Computer Chess Club Archives




Subject: Re: Rybka 1.0 Announcement

Author: Gerd Isenberg

Date: 07:18:43 12/05/05

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On December 05, 2005 at 04:44:36, Vasik Rajlich wrote:

>Well, I am shocked by the speed of the computer chess community. There are now
>200 requests for Beta versions of Rybka in my mailbox. Many of you made
>interesting comments and asked all sorts of questions, but at the moment I am
>really short of time and can't give personal responses to everyone. Some of
>these questions are answered here.
>The first piece of good news is that Rybka Beta 1.0 will be available for free
>download until midnight tonight (Dec 5) on Leo's website. Obviously this targets
>the more hardcore members of the computer chess community - there are so many
>here who give their time and share their ideas that I would be embarassed to do
>anything else.
>However, I am now working on this project full time, and much as I would like to
>just concentrate on the technical aspect, the truth is that there is now a
>business to run. The first commercial release will be as plain as can be - Rybka
>1.0 standalone UCI engine, no GUI, no book, no copy protection, no engine
>capability not currently specified in the UCI protocol. The price will be 34
>Euro. The original target date was Dec 16, but thanks to the incredible speed of
>the CEGT team this has been moved up to ASAP :) Additional announcements are
>While I hope that there are some sales of Rybka 1.0, the main goal here is to
>prepare for a summer 2006 release. If things go as I envision, we'll offer an
>engine-GUI combo which brings Rybka's chess knowledge to the user and makes
>chess players wonder how they ever survived without it. Of course, some software
>developers will tell you that when plans meet reality it is usually reality
>which wins .. but in my book reality is a seven point underdog :)
>If any of you are interested in helping the Rybka project succeed, the following
>are all useful areas of contribution:
>1) Comments, feedback, and CPU time for beta versions.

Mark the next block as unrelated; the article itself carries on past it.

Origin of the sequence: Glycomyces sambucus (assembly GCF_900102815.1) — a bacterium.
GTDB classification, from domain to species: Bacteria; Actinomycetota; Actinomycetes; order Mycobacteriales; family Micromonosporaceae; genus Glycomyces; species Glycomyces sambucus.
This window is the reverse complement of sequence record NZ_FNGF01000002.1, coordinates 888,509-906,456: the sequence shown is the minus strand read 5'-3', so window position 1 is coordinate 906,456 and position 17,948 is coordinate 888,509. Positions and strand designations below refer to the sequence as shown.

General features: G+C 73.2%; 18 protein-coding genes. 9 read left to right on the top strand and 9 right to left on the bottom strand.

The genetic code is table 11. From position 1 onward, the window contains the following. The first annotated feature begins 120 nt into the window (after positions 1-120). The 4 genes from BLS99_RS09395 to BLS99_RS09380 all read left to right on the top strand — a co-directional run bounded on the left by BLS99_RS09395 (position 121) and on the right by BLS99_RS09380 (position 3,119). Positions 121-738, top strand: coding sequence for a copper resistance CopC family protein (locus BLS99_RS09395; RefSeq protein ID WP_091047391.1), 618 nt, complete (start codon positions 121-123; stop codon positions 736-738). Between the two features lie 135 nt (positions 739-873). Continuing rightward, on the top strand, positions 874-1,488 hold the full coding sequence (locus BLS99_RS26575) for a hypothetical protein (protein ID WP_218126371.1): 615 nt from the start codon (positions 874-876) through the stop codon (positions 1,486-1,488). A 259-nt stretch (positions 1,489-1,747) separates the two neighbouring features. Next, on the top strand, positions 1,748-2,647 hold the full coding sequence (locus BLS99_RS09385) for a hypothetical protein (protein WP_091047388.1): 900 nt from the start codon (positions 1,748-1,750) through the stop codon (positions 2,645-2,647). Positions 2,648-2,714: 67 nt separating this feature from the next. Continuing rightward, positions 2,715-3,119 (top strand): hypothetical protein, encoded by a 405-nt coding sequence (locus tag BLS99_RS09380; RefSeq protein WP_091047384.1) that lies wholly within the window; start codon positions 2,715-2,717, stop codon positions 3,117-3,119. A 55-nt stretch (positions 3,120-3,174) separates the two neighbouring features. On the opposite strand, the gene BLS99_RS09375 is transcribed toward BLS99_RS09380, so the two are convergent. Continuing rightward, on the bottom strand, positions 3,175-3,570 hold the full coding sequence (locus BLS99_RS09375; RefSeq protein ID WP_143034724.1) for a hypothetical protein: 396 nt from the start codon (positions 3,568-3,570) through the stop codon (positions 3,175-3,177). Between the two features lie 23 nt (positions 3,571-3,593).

>2) Purchase the full version of Rybka 1.0.
>3) Get Rybka, and computer chess in general, "out there" into the world of chess
>- articles, clubs, into the general chess consciousness.
>This last point is for me the biggest. The computer chess community has
>tremendous expertise and knowledge, and computer chess is interesting and fun.
>As programmers, we struggle with the question of what chess knowledge really is
>in a much deeper and more interesting way than chess players do. A chess player
>will learn something obvious about positional play, and never really stop to
>inspect it - because as a human, he doesn't need to. On the other hand, when
>your program is constantly rebeling against everything you taught it, or plays
>worse with those last few bits of what you thought were knowledge, you end up
>asking much tougher questions. So - for those with the ability and interest,
>let's get out there and spread the word.
>I am also looking for a few people who will collaborate more closely on the
>project. There are the usual computer chess things (opening book, tournament
>operation, beta testing). In addition, the main event of the next four to six
>weeks will be the addition of I hope two more software developers to the Rybka
>team. I have of course a target list from my days as a student and developer,
>but if you are talented, and interested in the project, please don't hesitate to
>get in touch with me and we can discuss it further.
>Happy testing, and best regards,

Hi Vas,

wow, what great news - seems your bitboard baby has passed some imaginary
limits. While Fabien teached us smart search with steady evaluation, your
approach implies thinking bitboards in knowledge based implementaion of
evaluation as well as quiescence detection.

Congratulations and a very big success with Rybka!


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